Bernie Shakeshaft, who works with at-risk teenagers in Armidale to help them on the path towards employment and further education and training, has been named this year's Australian Local Hero.
Mr Shakeshaft established BackTrack in 2006, a program which has since supported more than 1000 young people towards finding work and education opportunities and expanded into other NSW towns.
On Saturday, he called on Prime Minister Scott Morrison to support long-term holistic support for Australian kids, and encouraged young people doing it tough to hang in for help that was on its way.
"I started BackTrack, seriously as simple as this - to keep kids alive, to keep them out of jail, and to chase their dreams," Mr Shakeshaft said in accepting the award.
"To be recognised and stand beside so many cracking Aussies is touching, and it's humbling. To be here because some kids who were locked up in a juvenile detention centre that I have never met who saw our documentary and made the nomination, makes it even more special.
"Sometimes, I think we underestimate the power and the potential of our young people. Our youth are our nation's most valuable asset. As parents, grandparents, brothers, sisters and friends, our kids bring us together. As a nation, they're our future. As a society, they're the most honest barometer of how we're tracking."
BackTrack's participants train dogs, learn trade skills, tackle an individually tailored school curriculum and work together on other local projects.
The program has gained the trust of magistrates, the police and mayors. There has been a more than 38 per cent drop in Armidale's youth crime rate since the program began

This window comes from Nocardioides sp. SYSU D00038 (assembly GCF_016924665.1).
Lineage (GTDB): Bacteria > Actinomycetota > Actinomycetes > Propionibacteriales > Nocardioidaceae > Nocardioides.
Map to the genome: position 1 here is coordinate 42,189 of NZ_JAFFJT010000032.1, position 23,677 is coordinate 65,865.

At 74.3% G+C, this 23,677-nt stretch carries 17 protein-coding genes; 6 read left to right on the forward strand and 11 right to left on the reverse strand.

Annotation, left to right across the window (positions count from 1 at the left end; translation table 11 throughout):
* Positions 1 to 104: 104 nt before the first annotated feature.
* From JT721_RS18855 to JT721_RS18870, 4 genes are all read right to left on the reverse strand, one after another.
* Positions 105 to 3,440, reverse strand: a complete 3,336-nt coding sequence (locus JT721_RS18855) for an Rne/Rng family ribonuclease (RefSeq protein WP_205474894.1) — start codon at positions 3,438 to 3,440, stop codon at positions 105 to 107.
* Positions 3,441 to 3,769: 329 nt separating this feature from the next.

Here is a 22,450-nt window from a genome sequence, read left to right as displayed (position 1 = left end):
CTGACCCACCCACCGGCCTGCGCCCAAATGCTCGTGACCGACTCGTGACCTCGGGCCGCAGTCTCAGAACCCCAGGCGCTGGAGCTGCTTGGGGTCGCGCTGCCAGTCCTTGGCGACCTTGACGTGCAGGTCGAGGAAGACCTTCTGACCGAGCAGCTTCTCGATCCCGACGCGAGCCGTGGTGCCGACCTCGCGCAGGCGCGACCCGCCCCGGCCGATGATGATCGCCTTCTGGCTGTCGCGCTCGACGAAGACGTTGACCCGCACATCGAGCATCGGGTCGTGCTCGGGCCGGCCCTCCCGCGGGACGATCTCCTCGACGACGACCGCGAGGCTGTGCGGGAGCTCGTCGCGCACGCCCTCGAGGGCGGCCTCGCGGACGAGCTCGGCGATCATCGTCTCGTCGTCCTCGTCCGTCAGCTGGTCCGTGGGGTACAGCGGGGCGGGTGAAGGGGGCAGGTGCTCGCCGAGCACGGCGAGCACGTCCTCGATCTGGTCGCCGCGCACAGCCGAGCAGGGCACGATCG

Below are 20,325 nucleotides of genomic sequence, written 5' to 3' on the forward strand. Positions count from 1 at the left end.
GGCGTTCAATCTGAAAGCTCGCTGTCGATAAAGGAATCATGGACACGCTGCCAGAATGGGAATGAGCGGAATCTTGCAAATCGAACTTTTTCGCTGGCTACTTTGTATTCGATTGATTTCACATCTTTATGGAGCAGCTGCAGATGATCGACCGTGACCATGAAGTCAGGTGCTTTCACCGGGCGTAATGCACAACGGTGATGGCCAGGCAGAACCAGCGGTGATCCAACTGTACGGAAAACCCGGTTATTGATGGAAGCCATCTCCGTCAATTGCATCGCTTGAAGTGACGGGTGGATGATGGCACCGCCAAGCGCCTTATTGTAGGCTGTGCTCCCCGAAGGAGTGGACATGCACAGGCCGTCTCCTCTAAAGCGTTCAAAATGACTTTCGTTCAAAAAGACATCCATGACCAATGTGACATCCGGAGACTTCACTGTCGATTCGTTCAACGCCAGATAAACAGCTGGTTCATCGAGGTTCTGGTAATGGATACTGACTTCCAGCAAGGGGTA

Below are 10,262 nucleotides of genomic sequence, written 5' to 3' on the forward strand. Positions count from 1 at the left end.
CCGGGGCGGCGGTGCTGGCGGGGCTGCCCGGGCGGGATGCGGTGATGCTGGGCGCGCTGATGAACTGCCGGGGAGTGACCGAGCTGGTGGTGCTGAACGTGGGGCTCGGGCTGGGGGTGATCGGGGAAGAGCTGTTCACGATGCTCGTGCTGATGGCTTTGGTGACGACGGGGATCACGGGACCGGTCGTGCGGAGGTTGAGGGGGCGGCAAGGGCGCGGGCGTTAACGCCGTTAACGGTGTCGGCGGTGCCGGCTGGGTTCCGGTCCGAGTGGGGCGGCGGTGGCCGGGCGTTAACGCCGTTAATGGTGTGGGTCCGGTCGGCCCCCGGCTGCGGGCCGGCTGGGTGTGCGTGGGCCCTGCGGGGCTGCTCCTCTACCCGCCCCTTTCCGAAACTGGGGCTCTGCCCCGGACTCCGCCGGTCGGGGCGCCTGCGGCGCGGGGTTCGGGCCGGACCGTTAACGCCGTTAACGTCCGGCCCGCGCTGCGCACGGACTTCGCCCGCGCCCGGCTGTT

A 2018 documentary, BackTrack Boys, brought Mr Shakeshaft's work to a wider audience, with a growing demand for similar programs in other areas.
BackTrack programs have recently been set up in Dubbo, Lake Cargelligo, Condobolin and Bourke.
Mr Shakeshaft, 52, has worked closely with Indigenous trackers as a jackeroo in the Northern Territory and as a youth worker in NSW before starting BackTrack.
"We take kids that are on long term suspensions or completely removed from the education system - it is not an Indigenous program although 75 per cent of the kids we have are," Mr Shakeshaft said in 2018.
"Most of these kids have a mountain of issues so we take a holistic approach and fill gaps in the system, sometimes they might take three or four years in the program.
"We have an 87 per cent success rate. That is 87 per cent of kids that leave the program are either in full time education and training or full time employment."
Mr Shakeshaft in July last year said there had been a 35 per cent cut in juvenile crime in a year when new programs had started in Gunnedah, Armidale and Glen Innes.
Now 40 teenagers - male and female - come daily to training sessions and classes at a former council shed in Armidale, which has been part of the program since the beginning.
- Australian Community Media, publisher of The Canberra Times, is a proud supporter and corporate partner of the Australian of the Year Awards.